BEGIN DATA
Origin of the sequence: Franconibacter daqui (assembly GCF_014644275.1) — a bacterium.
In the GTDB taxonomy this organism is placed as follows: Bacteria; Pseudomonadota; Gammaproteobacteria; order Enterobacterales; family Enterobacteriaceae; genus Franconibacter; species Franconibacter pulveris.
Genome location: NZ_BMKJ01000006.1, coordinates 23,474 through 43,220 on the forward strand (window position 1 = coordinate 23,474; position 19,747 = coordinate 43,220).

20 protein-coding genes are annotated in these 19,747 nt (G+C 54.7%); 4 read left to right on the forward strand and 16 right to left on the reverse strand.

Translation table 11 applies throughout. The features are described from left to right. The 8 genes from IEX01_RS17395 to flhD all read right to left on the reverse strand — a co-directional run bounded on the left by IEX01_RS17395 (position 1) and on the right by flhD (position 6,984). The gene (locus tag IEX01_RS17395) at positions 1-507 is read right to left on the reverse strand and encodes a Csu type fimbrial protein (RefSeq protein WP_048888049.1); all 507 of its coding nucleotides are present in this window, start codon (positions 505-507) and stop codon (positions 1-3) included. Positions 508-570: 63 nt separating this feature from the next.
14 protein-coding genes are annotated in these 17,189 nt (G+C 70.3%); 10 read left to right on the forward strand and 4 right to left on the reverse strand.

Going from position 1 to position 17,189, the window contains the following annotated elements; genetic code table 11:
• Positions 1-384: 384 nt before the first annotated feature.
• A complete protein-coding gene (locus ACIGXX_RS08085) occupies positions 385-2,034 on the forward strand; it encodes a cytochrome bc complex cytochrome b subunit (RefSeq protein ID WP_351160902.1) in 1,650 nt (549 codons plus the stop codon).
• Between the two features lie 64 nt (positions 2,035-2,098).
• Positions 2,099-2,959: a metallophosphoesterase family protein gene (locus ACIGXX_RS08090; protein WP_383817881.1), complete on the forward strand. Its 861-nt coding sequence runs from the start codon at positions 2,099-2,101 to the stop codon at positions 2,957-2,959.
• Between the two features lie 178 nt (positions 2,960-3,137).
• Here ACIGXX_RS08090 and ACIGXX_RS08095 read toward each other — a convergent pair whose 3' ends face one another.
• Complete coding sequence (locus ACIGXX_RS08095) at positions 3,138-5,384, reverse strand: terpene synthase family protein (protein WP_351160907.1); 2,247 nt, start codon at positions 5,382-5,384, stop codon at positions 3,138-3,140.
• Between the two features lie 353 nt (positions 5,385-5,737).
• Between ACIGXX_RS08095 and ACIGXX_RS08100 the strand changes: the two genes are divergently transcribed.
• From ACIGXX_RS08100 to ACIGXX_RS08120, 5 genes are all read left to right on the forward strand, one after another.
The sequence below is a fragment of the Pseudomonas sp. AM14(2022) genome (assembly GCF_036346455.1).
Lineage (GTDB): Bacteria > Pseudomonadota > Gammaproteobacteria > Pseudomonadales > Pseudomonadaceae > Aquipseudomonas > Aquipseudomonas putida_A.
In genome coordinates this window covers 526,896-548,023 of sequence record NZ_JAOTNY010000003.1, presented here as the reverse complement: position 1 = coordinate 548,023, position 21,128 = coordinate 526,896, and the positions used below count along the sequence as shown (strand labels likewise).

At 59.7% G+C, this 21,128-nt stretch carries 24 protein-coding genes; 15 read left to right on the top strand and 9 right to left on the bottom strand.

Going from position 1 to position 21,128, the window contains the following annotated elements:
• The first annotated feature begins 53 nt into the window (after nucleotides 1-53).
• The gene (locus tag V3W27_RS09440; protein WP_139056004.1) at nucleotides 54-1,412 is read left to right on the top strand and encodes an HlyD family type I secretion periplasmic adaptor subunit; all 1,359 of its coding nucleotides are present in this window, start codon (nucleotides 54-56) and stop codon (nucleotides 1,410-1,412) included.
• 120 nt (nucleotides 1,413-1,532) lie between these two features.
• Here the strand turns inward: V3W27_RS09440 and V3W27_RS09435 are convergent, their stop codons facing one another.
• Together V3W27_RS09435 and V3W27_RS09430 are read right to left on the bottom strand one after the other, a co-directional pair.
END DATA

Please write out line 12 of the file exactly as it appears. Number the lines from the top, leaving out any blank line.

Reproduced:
• Between the two features lie 178 nt (positions 2,960-3,137).